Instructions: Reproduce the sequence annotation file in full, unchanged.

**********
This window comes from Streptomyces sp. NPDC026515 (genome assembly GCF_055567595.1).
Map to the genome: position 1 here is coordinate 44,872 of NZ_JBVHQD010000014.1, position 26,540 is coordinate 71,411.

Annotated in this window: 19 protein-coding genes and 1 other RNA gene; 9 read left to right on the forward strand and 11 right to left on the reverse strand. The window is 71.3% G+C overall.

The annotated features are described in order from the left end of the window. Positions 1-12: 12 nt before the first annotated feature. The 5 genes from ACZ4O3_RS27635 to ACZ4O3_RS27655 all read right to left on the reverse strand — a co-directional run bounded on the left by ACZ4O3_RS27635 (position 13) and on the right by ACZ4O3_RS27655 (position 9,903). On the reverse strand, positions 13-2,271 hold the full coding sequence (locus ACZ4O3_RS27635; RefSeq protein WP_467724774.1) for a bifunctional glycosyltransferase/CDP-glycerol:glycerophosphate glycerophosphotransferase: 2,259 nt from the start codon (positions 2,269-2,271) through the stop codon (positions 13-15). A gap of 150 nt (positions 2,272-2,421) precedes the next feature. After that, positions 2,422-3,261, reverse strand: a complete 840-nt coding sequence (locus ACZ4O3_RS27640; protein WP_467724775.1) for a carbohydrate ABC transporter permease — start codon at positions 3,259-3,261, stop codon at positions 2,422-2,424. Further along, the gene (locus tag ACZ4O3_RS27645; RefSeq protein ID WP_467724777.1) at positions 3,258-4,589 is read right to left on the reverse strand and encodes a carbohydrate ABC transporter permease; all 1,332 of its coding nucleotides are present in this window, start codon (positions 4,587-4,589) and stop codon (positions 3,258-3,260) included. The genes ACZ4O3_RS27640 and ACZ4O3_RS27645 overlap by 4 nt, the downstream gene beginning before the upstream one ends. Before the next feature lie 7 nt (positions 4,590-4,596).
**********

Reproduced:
This window comes from Streptomyces sp. NPDC026515 (genome assembly GCF_055567595.1).
Map to the genome: position 1 here is coordinate 44,872 of NZ_JBVHQD010000014.1, position 26,540 is coordinate 71,411.

Annotated in this window: 19 protein-coding genes and 1 other RNA gene; 9 read left to right on the forward strand and 11 right to left on the reverse strand. The window is 71.3% G+C overall.

The annotated features are described in order from the left end of the window. Positions 1-12: 12 nt before the first annotated feature. The 5 genes from ACZ4O3_RS27635 to ACZ4O3_RS27655 all read right to left on the reverse strand — a co-directional run bounded on the left by ACZ4O3_RS27635 (position 13) and on the right by ACZ4O3_RS27655 (position 9,903). On the reverse strand, positions 13-2,271 hold the full coding sequence (locus ACZ4O3_RS27635; RefSeq protein WP_467724774.1) for a bifunctional glycosyltransferase/CDP-glycerol:glycerophosphate glycerophosphotransferase: 2,259 nt from the start codon (positions 2,269-2,271) through the stop codon (positions 13-15). A gap of 150 nt (positions 2,272-2,421) precedes the next feature. After that, positions 2,422-3,261, reverse strand: a complete 840-nt coding sequence (locus ACZ4O3_RS27640; protein WP_467724775.1) for a carbohydrate ABC transporter permease — start codon at positions 3,259-3,261, stop codon at positions 2,422-2,424. Further along, the gene (locus tag ACZ4O3_RS27645; RefSeq protein ID WP_467724777.1) at positions 3,258-4,589 is read right to left on the reverse strand and encodes a carbohydrate ABC transporter permease; all 1,332 of its coding nucleotides are present in this window, start codon (positions 4,587-4,589) and stop codon (positions 3,258-3,260) included. The genes ACZ4O3_RS27640 and ACZ4O3_RS27645 overlap by 4 nt, the downstream gene beginning before the upstream one ends. Before the next feature lie 7 nt (positions 4,590-4,596).